Finished reading the third and final book in the Hunger Games series in the wee hours of yesterday morning and was in tears.
Had to re-read the last paragraph because it was so perfect. I bow down at the greatness that is Suzanne Collins.
I never imagined that I’d ever read an action novel, but I kind of did with this third installment. There’s always been a fair amount of adrenaline and action in the previous books but it all reached a whole new level in Mockingjay.
To say what happened without saying what happened, I’ll say this:
I was not prepared for all the things that happened. This book picks up right where Catching Fire left off. So I still had the same indignant feels where Peeta was concerned.
For a long while Katniss goes on living a semi – normal life while preparing for what’s to come. For me she became someone I couldn’t look up to anymore. I don’t know if this has to do with her now being a flawed person, a real person. Who’s irrational, unforgiving and selfish. Which in retrospect was actually endearing and made everything all the more believable.
Even though she may have ‘shrunk’ somewhat for me because of the above she also grew a little. She finally found the words to describe what she felt for the men in her life and the words she used to describe her feelings were nothing short of beautiful. Because she knows what she feels she can find it in her to finally make a decision on who she loves and who she wants.
While the drama was a little extra, it was necessary and like I said very plausible for the most part. The narrative about war and freedom required it actually. Reading all the prep that went into training soldiers, the sacrifices that people had to make made me realise that I am nowhere ready for such fundamental change in my life. I do feel that change is needed in the world, but the magnitude of sacrifice required just never clicked. Perhaps it’s not even sacrifice as such but giving up small comforts for total and unequivocal freedom.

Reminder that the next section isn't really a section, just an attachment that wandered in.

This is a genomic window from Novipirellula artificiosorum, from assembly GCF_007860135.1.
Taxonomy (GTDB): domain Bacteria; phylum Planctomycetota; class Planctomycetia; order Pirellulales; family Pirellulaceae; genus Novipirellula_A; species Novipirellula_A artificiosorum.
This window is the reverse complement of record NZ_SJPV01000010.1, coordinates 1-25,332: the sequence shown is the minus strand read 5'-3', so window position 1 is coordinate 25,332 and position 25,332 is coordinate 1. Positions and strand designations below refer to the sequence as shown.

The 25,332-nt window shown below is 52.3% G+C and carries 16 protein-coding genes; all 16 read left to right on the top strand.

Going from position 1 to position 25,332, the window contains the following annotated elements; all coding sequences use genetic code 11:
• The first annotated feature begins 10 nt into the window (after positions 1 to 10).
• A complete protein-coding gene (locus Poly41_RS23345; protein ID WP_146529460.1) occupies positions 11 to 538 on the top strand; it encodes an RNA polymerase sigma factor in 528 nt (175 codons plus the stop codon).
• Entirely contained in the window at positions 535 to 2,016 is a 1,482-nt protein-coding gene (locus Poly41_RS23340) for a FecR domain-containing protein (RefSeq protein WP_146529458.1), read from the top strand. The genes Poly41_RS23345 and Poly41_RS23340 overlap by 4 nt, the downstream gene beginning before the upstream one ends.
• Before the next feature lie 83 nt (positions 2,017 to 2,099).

By the end of Mockingjay a lot has been lost but tremendous gains have also been won, both in the personal and political realm. Even though things have gone tits up, it does bring Katniss closer to the man she loves loves (<—-not an error). The epilogue reminded me of Harry Potter – both how it ended and how reading those books made me feel.
The Hunger Games trilogy felt like going back in time, to being that girl I was in high school who stopped living in this world for a few days and being right there at Hogwarts, or rather Panem.
In short, it was brilliant.